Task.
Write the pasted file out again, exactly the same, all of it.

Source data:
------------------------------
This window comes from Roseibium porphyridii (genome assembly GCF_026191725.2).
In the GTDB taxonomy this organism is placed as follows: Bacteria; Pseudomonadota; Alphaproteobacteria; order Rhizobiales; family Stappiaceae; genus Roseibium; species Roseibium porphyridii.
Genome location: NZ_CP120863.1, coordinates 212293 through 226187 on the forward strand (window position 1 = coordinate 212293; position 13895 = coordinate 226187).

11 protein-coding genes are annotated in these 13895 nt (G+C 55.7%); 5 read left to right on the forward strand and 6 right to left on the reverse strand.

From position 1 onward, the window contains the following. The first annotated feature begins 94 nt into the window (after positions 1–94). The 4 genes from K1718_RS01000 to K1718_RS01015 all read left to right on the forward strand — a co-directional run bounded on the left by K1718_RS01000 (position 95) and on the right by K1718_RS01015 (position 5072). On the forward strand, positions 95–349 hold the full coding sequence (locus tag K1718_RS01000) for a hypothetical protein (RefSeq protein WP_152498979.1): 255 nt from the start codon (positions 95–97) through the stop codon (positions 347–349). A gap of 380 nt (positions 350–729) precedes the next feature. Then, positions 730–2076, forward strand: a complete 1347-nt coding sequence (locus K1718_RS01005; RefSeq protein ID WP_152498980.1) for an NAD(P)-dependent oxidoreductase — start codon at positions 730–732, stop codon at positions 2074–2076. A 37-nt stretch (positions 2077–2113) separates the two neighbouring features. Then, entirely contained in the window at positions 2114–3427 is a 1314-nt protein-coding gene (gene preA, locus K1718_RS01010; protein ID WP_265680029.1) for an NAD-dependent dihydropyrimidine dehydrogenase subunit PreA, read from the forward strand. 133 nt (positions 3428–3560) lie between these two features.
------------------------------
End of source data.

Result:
This window comes from Roseibium porphyridii (genome assembly GCF_026191725.2).
In the GTDB taxonomy this organism is placed as follows: Bacteria; Pseudomonadota; Alphaproteobacteria; order Rhizobiales; family Stappiaceae; genus Roseibium; species Roseibium porphyridii.
Genome location: NZ_CP120863.1, coordinates 212293 through 226187 on the forward strand (window position 1 = coordinate 212293; position 13895 = coordinate 226187).

11 protein-coding genes are annotated in these 13895 nt (G+C 55.7%); 5 read left to right on the forward strand and 6 right to left on the reverse strand.

From position 1 onward, the window contains the following. The first annotated feature begins 94 nt into the window (after positions 1–94). The 4 genes from K1718_RS01000 to K1718_RS01015 all read left to right on the forward strand — a co-directional run bounded on the left by K1718_RS01000 (position 95) and on the right by K1718_RS01015 (position 5072). On the forward strand, positions 95–349 hold the full coding sequence (locus tag K1718_RS01000) for a hypothetical protein (RefSeq protein WP_152498979.1): 255 nt from the start codon (positions 95–97) through the stop codon (positions 347–349). A gap of 380 nt (positions 350–729) precedes the next feature. Then, positions 730–2076, forward strand: a complete 1347-nt coding sequence (locus K1718_RS01005; RefSeq protein ID WP_152498980.1) for an NAD(P)-dependent oxidoreductase — start codon at positions 730–732, stop codon at positions 2074–2076. A 37-nt stretch (positions 2077–2113) separates the two neighbouring features. Then, entirely contained in the window at positions 2114–3427 is a 1314-nt protein-coding gene (gene preA, locus K1718_RS01010; protein ID WP_265680029.1) for an NAD-dependent dihydropyrimidine dehydrogenase subunit PreA, read from the forward strand. 133 nt (positions 3428–3560) lie between these two features.